News / September start on Thai-Laos-China rail freight link, but gauge may be a problem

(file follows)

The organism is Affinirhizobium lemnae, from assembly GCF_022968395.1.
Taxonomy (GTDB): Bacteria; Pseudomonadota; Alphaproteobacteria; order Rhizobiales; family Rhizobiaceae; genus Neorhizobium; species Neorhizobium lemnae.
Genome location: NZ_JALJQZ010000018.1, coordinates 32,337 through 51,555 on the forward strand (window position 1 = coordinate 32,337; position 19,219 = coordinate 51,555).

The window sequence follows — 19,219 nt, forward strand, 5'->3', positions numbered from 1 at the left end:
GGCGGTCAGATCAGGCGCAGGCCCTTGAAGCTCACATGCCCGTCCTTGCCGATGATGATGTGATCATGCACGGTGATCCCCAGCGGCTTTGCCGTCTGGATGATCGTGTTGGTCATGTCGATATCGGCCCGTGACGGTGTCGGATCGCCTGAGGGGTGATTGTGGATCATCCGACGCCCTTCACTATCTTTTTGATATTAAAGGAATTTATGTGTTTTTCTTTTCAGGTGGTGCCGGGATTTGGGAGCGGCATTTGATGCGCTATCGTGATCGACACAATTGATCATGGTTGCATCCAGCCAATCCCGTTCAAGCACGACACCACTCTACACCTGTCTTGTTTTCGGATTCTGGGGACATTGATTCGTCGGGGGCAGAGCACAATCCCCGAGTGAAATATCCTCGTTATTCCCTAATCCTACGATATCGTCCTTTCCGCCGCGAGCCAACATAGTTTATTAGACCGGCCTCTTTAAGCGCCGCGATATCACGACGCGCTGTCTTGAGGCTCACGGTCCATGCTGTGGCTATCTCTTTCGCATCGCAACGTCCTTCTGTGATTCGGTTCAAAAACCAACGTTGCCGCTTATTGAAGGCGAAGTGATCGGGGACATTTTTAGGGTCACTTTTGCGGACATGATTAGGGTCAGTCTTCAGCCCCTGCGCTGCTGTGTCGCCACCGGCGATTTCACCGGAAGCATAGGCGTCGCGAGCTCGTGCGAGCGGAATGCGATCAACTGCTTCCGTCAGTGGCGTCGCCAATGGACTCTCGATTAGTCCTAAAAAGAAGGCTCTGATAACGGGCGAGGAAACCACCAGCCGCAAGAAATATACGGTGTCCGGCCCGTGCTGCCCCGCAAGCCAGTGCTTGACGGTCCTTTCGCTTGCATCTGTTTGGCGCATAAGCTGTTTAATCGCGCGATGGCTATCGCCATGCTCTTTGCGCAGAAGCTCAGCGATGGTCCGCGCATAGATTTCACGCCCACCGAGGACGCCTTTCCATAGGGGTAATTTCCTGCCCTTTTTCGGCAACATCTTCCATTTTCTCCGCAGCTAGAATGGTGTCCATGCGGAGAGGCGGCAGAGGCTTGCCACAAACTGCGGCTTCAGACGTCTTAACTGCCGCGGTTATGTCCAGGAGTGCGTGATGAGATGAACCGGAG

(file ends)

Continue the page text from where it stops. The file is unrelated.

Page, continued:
first_img“It is a big problem, because if a freight train arrived at Laem Chabang and had to go to Cambodia, then it would need to be on a metre gauge. There will be an overlap which must be connected or else you will need a place where you can do the transfers,” he told The Loadstar.Improved connectivity will also hinge on whether the Phase Three development of Laem Chabang port receives final approval. The development includes plans to add 2km of quay, twin rail tracks and widened roads around the harbour. However, approval for the development has been delayed due to protests from local residents citing traffic, pollution and environmental concerns.Another challenge will be who operates the services once the new lines are completed. Dr Banomyong explained that, although there is little confidence in the ability of the State Railway of Thailand, current Thai law prohibits private companies from operating rail services.“They can’t open up to private companies because they will have to change the law. They wanted to implement a similar system that the UK has, where you have different operators for different routes, but they have not been able to get that through because of strong resistance from the unions,” he said. Thailand’s main container port of Laem Chabang By Sam Whelan in Chiang Mai 21/01/2015center_img Construction of a new double-track railway connecting Thailand with Laos and China is due to commence in September.An estimated 734km of track will connect Laem Chabang, Thailand’s gateway container port, with Nong Khai, an industrial border area adjacent to the Laotian capital of Vientiane. From there the railway will run to Kunming, capital of the country’s southern Yunnan Province and designated as China’s overland hub to serve South-east Asia.News of the construction was announced last week by Thailand’s transport minister Air Chief Marshal Prajin Junthong, after Thailand and China signed an agreement to jointly develop the $12.3bn project last December.“We expect it [the Laem Chabang-Nong Khai section] will cost about 400 billion baht and will be completed within two and a half years,” he told Reuters.The remainder of the line, as well as a second link connecting Bangkok with Eastern Thailand, is scheduled to be completed by 2020.The new network, a key part of a longstanding regional project to connect Kunming with Singapore, was initially rejected by Thailand’s ruling junta after they took control in a bloodless military coup last May.However, the decision was reversed in an August announcement by Thai army chief General Prayuth Chan-ocha – a move widely seen as the beginning of a new level of strategic co-operation with China.Investment across South-east Asia has been labelled as China’s “new silk road diplomacy”, after a $40bn infrastructure fund was set up to boost connectivity.John Manners-Bell, chief executive of UK supply chain consultancy Transport Intelligence, highlighted the renewed interest in rail during a briefing on the Agility Emerging Markets Logistics Index this week.“When we look at the connectedness of a market it’s not just about the airport and sea port investment, rail is also starting to play an important role. China has invested a lot in rail in its western regions but also in higher-speed rail links.“Malaysia is also investing in its rail sector. It is linking into a pan-Asian rail network which is really getting off the ground. In many emerging markets there’s a real focus on the rail sector,” he said.Chinese bilateral aid for the Thai railway network may come with its own challenges, however. The new network will operate on a standard gauge system (1.44 metres), which is prevalent throughout China.However, Thailand and much of South-east Asia operates on a one-metre gauge system – a mismatch that, according to Dr Ruth Banomyong, director of the Centre for Logistics Research at Thammasat University, could present a major engineering challenge.The planned Kunming-Singapore rail freight networklast_img read more